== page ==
Thank you, all, for your responses. I just wanted to see all of your perspectives on the issue. I had explained to my mom at the time that nurses can be pulled in several different directions at once and that I can understand why the nurse was acting the way she was. It was just a frustrating night for all parties involved. Like I said before, I felt particularly torn on the issue because I have been on both sides in my short experience of being in the hospital. I feel like I mention this in every post of mine, but I'm still only a student so I still have a lot to learn when dealing with patients, families, and colleagues
    The ED is a difficult place to work. Everyone needs to be seen immediately.....from their (the family and patient) point of view. I have always found that the hardest to deal with is the parent with their first born child that took 3 years of in vitro to get with the first chin laceration that the child will survive this injury and waiting will not cause the child their life.

    The families perception of urgency is completely on the other end of the spectrum from the ER nurse priority and point of view. That the nurse didn't take the time to "explain" or not sound rushed is sometimes the necessary evil in the ED.....for all you know they were coding a baby.

    Yes sometimes we are over whelmed and rushed and in our task oriented demeanor (which is imperative in the ED) we may sound harsh or not very fuzzy. It is very possible that the nurses delivery of the message left plenty to desire...but she may have been so overwhelmed.

    I'm sorry your Grandma was injured and I will say prayers she will heal quickly......just remember that your mothers love for her mother....clouds her vision slightly. The demands on the ED nurse can sometimes make her responses less than optimal.

    Good Luck in school.
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    The nurse was being honest, and while that may come off as rude, she's probably been dealing with people pestering her or being nasty to her all day. The nurse is a human being. I am positive she deals with a lot of jerks daily. And sometimes, a person can't take anymore, so maybe she was rude but it's not personal.

    A bleeding cut is not life-threatening. They probably had stroke or heart attack victims or stat surgical needs or women in labor or something. I get that she thinks it was rude but would you want them rushing back a person with a non-life threatening injury (or listening to someone whine) if your loved one was slurring their speech, face drooped, can't talk, can't walk, unconscious, or having chest pains? No. They aren't making you wait on purpose, you just have to wait as long as it takes. They are human and can only do what they can do. Honestly, I find that if a patient or family member bugs me about something non-emergent it makes things go much slower, makes me annoyed/angry, and makes them end up actually waiting longer. And whining about it the whole time.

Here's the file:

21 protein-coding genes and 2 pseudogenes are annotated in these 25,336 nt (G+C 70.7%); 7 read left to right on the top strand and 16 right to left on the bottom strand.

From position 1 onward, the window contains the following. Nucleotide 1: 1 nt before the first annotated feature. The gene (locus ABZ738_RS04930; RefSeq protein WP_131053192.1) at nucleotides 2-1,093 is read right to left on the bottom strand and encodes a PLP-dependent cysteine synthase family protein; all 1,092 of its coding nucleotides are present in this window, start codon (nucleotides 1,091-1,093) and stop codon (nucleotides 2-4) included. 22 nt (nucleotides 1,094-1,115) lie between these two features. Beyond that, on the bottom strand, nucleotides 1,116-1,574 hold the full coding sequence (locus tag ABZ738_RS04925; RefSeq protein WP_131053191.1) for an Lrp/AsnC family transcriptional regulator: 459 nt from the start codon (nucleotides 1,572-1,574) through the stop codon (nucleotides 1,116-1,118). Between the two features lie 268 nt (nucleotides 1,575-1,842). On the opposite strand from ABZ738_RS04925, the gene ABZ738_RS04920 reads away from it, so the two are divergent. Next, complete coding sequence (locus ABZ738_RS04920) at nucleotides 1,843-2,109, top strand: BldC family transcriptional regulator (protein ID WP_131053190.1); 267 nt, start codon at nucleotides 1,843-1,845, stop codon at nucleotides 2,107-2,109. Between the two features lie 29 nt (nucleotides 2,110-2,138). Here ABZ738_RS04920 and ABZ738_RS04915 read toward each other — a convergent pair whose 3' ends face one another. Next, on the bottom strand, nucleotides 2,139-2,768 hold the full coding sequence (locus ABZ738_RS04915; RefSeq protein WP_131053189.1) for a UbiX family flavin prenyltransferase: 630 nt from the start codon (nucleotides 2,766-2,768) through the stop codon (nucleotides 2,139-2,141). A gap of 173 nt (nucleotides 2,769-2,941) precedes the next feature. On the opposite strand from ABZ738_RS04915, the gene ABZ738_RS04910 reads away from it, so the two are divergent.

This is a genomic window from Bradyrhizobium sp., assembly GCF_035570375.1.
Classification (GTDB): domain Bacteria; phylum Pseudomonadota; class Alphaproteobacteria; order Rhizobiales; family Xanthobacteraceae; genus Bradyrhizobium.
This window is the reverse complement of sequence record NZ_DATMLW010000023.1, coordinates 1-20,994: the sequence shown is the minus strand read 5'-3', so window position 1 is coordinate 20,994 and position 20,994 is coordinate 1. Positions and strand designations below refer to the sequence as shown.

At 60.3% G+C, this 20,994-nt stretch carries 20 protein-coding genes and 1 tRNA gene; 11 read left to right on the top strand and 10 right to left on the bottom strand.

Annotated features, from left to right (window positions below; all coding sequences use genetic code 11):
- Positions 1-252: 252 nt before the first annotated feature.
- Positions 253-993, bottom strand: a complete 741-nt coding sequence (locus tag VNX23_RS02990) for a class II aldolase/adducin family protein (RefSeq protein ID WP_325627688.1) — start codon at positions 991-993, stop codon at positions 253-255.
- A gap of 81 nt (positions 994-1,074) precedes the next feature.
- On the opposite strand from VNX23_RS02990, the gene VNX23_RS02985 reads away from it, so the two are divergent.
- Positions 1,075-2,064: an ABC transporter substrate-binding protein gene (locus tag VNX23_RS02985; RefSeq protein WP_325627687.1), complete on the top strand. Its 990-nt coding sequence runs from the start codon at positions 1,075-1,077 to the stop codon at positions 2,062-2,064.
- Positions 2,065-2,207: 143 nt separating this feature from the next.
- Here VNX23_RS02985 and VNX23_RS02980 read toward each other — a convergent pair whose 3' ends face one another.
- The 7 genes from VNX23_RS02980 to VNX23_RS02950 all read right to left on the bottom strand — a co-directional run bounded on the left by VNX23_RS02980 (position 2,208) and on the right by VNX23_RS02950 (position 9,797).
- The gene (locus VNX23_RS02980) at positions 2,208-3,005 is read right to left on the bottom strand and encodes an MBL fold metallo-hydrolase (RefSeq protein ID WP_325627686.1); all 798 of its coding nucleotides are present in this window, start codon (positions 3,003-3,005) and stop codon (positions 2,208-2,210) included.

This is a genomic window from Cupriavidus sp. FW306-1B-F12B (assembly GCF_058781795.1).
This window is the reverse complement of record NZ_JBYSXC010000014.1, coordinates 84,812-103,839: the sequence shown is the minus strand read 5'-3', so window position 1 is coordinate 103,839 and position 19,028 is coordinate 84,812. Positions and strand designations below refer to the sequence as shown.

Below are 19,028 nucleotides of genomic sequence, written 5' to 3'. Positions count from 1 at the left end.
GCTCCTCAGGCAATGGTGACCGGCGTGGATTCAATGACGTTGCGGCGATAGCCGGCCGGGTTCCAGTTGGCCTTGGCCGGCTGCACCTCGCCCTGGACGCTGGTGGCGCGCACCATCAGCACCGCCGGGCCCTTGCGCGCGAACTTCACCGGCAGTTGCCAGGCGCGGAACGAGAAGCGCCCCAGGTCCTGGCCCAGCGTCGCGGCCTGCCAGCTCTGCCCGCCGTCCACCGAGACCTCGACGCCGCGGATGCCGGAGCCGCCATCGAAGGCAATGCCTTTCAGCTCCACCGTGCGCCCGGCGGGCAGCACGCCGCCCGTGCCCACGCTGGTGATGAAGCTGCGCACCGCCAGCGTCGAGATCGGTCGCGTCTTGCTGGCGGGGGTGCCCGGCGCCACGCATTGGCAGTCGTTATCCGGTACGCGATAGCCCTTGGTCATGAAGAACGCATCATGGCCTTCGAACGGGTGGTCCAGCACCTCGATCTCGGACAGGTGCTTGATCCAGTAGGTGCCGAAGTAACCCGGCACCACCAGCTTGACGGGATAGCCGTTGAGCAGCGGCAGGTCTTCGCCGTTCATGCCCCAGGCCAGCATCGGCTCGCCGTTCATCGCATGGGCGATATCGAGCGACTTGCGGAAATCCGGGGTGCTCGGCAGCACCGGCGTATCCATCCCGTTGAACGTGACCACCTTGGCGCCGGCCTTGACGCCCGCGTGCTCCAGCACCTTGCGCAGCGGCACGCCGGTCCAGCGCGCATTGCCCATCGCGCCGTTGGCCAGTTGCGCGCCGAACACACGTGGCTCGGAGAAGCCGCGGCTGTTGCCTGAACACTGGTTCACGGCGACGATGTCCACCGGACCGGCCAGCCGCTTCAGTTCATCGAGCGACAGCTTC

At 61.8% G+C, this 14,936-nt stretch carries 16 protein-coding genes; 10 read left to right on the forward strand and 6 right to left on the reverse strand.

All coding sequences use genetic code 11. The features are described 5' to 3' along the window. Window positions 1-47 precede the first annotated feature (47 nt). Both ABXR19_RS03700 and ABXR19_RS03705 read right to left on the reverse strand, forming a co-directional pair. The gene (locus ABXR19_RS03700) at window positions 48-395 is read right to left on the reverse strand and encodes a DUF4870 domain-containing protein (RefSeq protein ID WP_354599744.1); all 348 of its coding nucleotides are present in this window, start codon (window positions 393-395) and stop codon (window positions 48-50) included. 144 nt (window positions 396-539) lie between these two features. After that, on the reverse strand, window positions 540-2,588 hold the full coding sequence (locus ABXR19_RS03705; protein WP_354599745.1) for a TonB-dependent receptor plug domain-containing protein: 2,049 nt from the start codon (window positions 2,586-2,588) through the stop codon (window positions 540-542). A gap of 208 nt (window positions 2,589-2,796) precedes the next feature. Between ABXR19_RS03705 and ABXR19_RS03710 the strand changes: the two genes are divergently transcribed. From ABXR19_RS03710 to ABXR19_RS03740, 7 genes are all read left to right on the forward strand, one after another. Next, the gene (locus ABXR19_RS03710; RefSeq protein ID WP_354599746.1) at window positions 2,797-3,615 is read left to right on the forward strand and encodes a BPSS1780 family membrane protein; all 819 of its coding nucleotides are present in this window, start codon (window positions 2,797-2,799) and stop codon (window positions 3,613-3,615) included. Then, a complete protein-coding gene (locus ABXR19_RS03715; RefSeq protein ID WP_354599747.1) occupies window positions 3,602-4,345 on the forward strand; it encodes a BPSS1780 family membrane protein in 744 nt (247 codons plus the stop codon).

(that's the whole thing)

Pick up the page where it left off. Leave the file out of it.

anotherone, canoehead, loriangel14, and 1 other like this.
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    Quote from imintrouble
    I'm wondering why, in this age of customer service hysteria, they don't have a hostess in the ER. Doesn't have to be a nurse, just a well dressed, professional looking person to go from room to room with a hostess cart offering coffee, cookies and approved platitudes.

    The above might sound like sarcasm, but I don't mean it that way.
    It would free up medical staff, and thrill families who require frequent 1-1.
    The OP's family was not upset with the message, but in the way it was delivered. The nurse was rude. Hire somebody whose job is simply to schmooze the pts.
    They'd cut a budget and lower nurse staffing to do so, and the patients and families would still whine.
    imintrouble and NutmeggeRN like this.